E-bus fine on city hills, trial shows

The electric bus during its trial in Dunedin. PHOTO: PETER MCINTOSH
The electric bus during its trial in Dunedin. PHOTO: PETER MCINTOSH
An electric bus performed well in a month-long trial in Dunedin, but converting the city’s diesel fleet will not be as easy as a simple swap.

Challenges included a wider turning circle for the e-bus than for a typical two-axle diesel bus in the city and its extra weight would prevent its use on some bridges.

However, the bus had easily enough battery capacity for the routes used in the trial and had no trouble coping with Dunedin’s hills.

The trial of the 35-seater Enviroline bus built by Global Bus Ventures in Rolleston finished in late October.

"We found out that this type of electric bus can operate well on a large part of Dunedin’s public transport network," council transport implementation adviser Abbey Chamberlain said.

"Battery usage was not an issue, and the bus worked well on the different types of terrain."

The bus used between 40% and 50% of battery capacity on a full day of service.

That could open the door to reducing the capacity, which could allow the bus to be both lighter and easier to manoeuvre.

Go Bus Transport brought the bus to Dunedin.

Bridges subject to weight restrictions were not on its routes.

However, the Dunedin City Council might at some point need to be approached about strengthening bridges and updating other infrastructure, such as bus stops, to better accommodate large buses.

Other options for the regional council include opting for a smaller electric model or pursuing a hydrogen-fuelled alternative.

Go Bus Transport chief executive Calum Haslop said the bus used for the trial handled steep streets with ease.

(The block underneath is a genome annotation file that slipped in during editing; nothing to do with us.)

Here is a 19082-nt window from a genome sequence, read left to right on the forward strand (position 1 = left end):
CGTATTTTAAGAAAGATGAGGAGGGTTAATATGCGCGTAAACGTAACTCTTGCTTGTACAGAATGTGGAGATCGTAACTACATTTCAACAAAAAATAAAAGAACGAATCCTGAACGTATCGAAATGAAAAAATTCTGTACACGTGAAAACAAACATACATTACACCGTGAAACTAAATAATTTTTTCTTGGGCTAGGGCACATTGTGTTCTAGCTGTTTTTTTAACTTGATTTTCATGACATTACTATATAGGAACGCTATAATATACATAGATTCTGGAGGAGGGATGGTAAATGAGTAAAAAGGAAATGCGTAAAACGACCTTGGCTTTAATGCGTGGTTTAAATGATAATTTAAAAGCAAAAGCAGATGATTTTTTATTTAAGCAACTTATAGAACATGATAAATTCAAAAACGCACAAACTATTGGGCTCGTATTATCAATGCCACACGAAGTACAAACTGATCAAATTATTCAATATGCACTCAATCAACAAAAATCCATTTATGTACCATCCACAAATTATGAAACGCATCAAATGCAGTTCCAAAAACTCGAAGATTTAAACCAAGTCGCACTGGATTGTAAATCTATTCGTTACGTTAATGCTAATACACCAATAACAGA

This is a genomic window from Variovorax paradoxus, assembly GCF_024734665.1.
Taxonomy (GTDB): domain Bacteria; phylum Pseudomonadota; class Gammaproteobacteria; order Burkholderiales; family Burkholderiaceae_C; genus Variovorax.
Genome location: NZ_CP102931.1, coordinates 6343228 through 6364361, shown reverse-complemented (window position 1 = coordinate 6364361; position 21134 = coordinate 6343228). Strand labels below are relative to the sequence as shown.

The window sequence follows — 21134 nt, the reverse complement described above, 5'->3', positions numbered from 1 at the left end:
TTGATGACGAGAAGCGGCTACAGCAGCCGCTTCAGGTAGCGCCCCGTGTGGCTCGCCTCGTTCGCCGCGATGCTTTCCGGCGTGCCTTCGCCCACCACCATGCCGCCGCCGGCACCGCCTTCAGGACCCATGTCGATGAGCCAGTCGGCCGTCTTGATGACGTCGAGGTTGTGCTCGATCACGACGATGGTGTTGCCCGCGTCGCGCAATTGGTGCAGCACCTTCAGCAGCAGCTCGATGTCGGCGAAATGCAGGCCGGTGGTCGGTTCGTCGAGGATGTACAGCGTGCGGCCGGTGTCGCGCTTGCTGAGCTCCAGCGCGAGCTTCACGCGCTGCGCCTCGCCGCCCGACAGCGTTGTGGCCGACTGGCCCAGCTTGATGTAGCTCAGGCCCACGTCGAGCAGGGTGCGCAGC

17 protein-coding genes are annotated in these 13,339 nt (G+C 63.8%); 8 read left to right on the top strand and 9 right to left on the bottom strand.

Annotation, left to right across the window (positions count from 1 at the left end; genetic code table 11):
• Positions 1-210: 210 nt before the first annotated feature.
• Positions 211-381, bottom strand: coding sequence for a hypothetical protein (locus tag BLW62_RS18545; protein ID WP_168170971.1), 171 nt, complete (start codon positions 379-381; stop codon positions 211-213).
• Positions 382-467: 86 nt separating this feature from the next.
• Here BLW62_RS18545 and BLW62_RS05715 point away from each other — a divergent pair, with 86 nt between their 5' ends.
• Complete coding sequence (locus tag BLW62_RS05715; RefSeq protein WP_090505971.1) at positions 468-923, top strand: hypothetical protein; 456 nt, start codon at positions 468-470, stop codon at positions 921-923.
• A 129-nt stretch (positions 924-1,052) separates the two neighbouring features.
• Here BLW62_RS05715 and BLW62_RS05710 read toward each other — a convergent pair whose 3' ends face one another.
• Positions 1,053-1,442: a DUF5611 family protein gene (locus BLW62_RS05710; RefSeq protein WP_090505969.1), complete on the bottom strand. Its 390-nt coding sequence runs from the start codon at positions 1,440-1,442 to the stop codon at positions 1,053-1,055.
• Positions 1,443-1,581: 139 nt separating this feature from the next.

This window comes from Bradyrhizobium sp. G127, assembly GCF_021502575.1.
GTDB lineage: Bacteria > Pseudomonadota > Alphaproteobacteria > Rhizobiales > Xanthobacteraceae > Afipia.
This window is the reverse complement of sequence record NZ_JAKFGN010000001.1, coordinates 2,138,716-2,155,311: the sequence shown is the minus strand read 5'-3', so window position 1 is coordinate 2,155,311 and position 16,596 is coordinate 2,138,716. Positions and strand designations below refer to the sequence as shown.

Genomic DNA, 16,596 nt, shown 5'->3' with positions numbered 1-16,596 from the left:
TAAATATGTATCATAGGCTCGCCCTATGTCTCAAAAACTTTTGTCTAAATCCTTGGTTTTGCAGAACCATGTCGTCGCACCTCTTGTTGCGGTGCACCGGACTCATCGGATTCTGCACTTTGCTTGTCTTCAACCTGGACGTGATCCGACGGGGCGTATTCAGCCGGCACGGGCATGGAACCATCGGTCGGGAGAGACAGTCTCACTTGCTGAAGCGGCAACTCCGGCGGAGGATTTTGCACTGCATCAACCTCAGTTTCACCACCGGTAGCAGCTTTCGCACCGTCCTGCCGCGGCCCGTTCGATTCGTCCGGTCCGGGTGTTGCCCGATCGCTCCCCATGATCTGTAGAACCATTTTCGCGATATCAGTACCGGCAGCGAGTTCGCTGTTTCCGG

"The drivers loved driving it and are sad to see it go," he said.

"As a result of the trial, we have confidence that electric buses can easily be part of Dunedin’s public transport future, and Go Bus looks forward to the opportunity of bringing zero-emission buses to Dunedin, permanently.”

Ms Chamberlain said passenger feedback was positive.

The trial, including marketing, cost the regional council about $30,000.

Go Bus Transport provided the bus and covered operational costs.

The Government announced this year it would allow only zero-emission buses to be bought for public transport from 2025 and it wanted "complete decarbonisation" of the public transport bus fleet by 2035.

Council staff will report back next year on the scope to prepare a transition plan to a zero-emission public transport fleet.

grant.miller@odt.co.nz

Comments

If you've seen the struggle of existing buses in the center of town, moray to princes st etc etc....
I fail to see how buses with a larger turning circle are going to cope, current ones barely squeeze through as it is

 

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